Microsoft has started sending out invitations to media members for a Sept. 23 event in New York City, where it's expected to unveil second-generation versions of its Surface RT and Surface Pro tablets.
Microsoft launched Surface last June at Milk Studios in Los Angeles, but it kept the venue secret until the last minute. This time around Microsoft has chosen Skylight Modern, a studio that's "reminiscent of a museum with simple but impactful architecture that enables the event design to become art," according to a description on its website.
At this point, indications are that the new tablets will be called Surface 2 and Surface Pro 2, though Microsoft has not confirmed this. According to published reports, Microsoft won't be unveiling a Surface mini tablet, as has been widely speculated in recent weeks.
Microsoft is dropping the "RT" from its Surface 2 tablet, which will run Windows RT 8.1 and is expected to come with a 1080p display, 8 hours of battery life and Nvidia's Tegra 4 processor, The Verge reported Monday.
Given the profound frustrations that Microsoft customers and partners have experienced with Windows RT, which have reached Windows Vista-like proportions, shedding the "RT" is probably a good idea.
Surface Pro 2 is expected to come with Intel's "Haswell" fourth-generation Core series processors, which feature longer battery life and more processing power. While the Surface Pro has been met with positive reviews, battery life has been one of the knocks against it.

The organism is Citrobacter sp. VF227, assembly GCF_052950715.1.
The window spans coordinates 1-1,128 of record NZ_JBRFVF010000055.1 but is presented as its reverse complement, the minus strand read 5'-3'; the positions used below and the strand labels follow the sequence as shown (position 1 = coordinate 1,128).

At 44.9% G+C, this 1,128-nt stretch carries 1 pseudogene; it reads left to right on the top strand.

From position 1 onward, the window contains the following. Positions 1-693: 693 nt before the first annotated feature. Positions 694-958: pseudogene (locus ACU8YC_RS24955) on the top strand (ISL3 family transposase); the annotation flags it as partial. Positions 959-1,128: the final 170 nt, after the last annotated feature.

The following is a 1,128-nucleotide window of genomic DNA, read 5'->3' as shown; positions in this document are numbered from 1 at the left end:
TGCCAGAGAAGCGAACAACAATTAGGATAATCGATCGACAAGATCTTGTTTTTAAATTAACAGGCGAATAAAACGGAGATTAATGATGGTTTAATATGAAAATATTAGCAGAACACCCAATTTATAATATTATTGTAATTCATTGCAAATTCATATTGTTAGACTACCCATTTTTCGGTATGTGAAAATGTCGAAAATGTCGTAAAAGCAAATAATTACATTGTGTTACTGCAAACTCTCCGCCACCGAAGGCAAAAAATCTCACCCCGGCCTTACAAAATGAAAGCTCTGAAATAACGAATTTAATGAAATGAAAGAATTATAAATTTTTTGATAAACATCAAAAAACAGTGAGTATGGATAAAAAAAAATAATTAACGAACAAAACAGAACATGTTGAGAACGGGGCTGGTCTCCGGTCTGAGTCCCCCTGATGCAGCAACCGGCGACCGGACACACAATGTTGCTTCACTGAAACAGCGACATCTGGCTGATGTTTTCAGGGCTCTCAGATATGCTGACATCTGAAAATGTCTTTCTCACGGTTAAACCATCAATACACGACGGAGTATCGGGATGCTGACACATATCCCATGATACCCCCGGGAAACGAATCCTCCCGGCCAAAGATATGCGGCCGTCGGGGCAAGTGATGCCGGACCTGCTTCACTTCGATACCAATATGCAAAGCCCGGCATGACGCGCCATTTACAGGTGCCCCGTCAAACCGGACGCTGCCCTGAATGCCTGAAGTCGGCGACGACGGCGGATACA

Microsoft is also planning to sell "Power Cover," a beefier version of the Touch Cover keyboard for Surface that comes with an integrated battery, the Microsoft blog Neowin reported earlier this month.
Of course, Microsoft partners are waiting to see if the company will change its stance on Surface distribution. It currently sells Surface tablets direct and through a handful of retail outlets and large account resellers.
Better performance and battery life will help, but the best thing Microsoft could do to spark Surface 2 sales would be to let more partners sell it, Todd Swank, senior director of product marketing for Equus, a Minnetonka, Minn.-based Microsoft partner, told CRN.
"I'm guessing the Surface margins wouldn't be great, but as long as the channel could make a bit of money on services and add-on sales, it would fit into Microsoft's existing distribution model pretty well," Swank said in an interview.
But while letting more Microsoft partners sell Surface tablets could help sales, it's unclear how many would jump at the opportunity.
In any event, Microsoft needs to do something to catalyze sluggish Surface sales. It took a $900 million charge in June due to weak Surface RT sales, and last began offering a "limited discount" on Surface Pro, which has since become permanent.
PUBLISHED SEPT. 9, 2013